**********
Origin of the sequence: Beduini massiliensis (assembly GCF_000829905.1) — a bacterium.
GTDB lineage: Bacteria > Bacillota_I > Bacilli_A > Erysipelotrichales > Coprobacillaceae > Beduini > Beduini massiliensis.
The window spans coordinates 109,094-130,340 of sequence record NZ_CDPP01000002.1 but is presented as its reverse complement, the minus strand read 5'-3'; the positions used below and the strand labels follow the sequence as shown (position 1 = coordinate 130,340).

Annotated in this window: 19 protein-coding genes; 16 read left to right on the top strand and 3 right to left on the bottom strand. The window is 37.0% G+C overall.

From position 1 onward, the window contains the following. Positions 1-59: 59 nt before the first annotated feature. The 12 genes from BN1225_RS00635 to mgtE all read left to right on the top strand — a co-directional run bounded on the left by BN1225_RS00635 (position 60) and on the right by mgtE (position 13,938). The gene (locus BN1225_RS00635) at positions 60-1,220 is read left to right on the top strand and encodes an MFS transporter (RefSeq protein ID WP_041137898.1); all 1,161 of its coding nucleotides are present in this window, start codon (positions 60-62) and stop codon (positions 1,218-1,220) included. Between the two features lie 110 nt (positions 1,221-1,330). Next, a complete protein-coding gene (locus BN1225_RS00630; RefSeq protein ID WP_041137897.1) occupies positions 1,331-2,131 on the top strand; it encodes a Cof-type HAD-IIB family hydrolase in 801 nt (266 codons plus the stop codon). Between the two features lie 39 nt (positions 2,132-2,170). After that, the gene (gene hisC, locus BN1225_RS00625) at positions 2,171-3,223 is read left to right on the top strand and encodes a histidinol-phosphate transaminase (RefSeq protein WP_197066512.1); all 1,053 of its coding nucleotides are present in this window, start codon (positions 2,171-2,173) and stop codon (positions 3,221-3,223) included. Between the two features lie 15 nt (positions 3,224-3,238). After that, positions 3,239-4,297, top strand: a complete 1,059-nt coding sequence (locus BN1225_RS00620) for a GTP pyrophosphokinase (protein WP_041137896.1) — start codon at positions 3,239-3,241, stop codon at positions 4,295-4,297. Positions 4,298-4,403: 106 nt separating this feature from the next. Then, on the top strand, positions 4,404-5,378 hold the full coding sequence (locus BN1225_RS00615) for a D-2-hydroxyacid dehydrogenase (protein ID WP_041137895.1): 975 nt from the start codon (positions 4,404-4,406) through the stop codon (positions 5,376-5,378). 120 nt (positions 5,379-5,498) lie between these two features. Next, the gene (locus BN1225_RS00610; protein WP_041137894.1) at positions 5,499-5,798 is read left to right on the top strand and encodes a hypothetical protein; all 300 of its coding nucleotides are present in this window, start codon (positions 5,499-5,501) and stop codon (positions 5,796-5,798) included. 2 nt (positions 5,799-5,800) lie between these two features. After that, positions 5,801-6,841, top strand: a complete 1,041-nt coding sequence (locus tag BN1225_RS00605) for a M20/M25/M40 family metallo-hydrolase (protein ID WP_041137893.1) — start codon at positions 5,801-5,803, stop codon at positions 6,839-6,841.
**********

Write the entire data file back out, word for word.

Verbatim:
Origin of the sequence: Beduini massiliensis (assembly GCF_000829905.1) — a bacterium.
GTDB lineage: Bacteria > Bacillota_I > Bacilli_A > Erysipelotrichales > Coprobacillaceae > Beduini > Beduini massiliensis.
The window spans coordinates 109,094-130,340 of sequence record NZ_CDPP01000002.1 but is presented as its reverse complement, the minus strand read 5'-3'; the positions used below and the strand labels follow the sequence as shown (position 1 = coordinate 130,340).

Annotated in this window: 19 protein-coding genes; 16 read left to right on the top strand and 3 right to left on the bottom strand. The window is 37.0% G+C overall.

From position 1 onward, the window contains the following. Positions 1-59: 59 nt before the first annotated feature. The 12 genes from BN1225_RS00635 to mgtE all read left to right on the top strand — a co-directional run bounded on the left by BN1225_RS00635 (position 60) and on the right by mgtE (position 13,938). The gene (locus BN1225_RS00635) at positions 60-1,220 is read left to right on the top strand and encodes an MFS transporter (RefSeq protein ID WP_041137898.1); all 1,161 of its coding nucleotides are present in this window, start codon (positions 60-62) and stop codon (positions 1,218-1,220) included. Between the two features lie 110 nt (positions 1,221-1,330). Next, a complete protein-coding gene (locus BN1225_RS00630; RefSeq protein ID WP_041137897.1) occupies positions 1,331-2,131 on the top strand; it encodes a Cof-type HAD-IIB family hydrolase in 801 nt (266 codons plus the stop codon). Between the two features lie 39 nt (positions 2,132-2,170). After that, the gene (gene hisC, locus BN1225_RS00625) at positions 2,171-3,223 is read left to right on the top strand and encodes a histidinol-phosphate transaminase (RefSeq protein WP_197066512.1); all 1,053 of its coding nucleotides are present in this window, start codon (positions 2,171-2,173) and stop codon (positions 3,221-3,223) included. Between the two features lie 15 nt (positions 3,224-3,238). After that, positions 3,239-4,297, top strand: a complete 1,059-nt coding sequence (locus BN1225_RS00620) for a GTP pyrophosphokinase (protein WP_041137896.1) — start codon at positions 3,239-3,241, stop codon at positions 4,295-4,297. Positions 4,298-4,403: 106 nt separating this feature from the next. Then, on the top strand, positions 4,404-5,378 hold the full coding sequence (locus BN1225_RS00615) for a D-2-hydroxyacid dehydrogenase (protein ID WP_041137895.1): 975 nt from the start codon (positions 4,404-4,406) through the stop codon (positions 5,376-5,378). 120 nt (positions 5,379-5,498) lie between these two features. Next, the gene (locus BN1225_RS00610; protein WP_041137894.1) at positions 5,499-5,798 is read left to right on the top strand and encodes a hypothetical protein; all 300 of its coding nucleotides are present in this window, start codon (positions 5,499-5,501) and stop codon (positions 5,796-5,798) included. 2 nt (positions 5,799-5,800) lie between these two features. After that, positions 5,801-6,841, top strand: a complete 1,041-nt coding sequence (locus tag BN1225_RS00605) for a M20/M25/M40 family metallo-hydrolase (protein ID WP_041137893.1) — start codon at positions 5,801-5,803, stop codon at positions 6,839-6,841.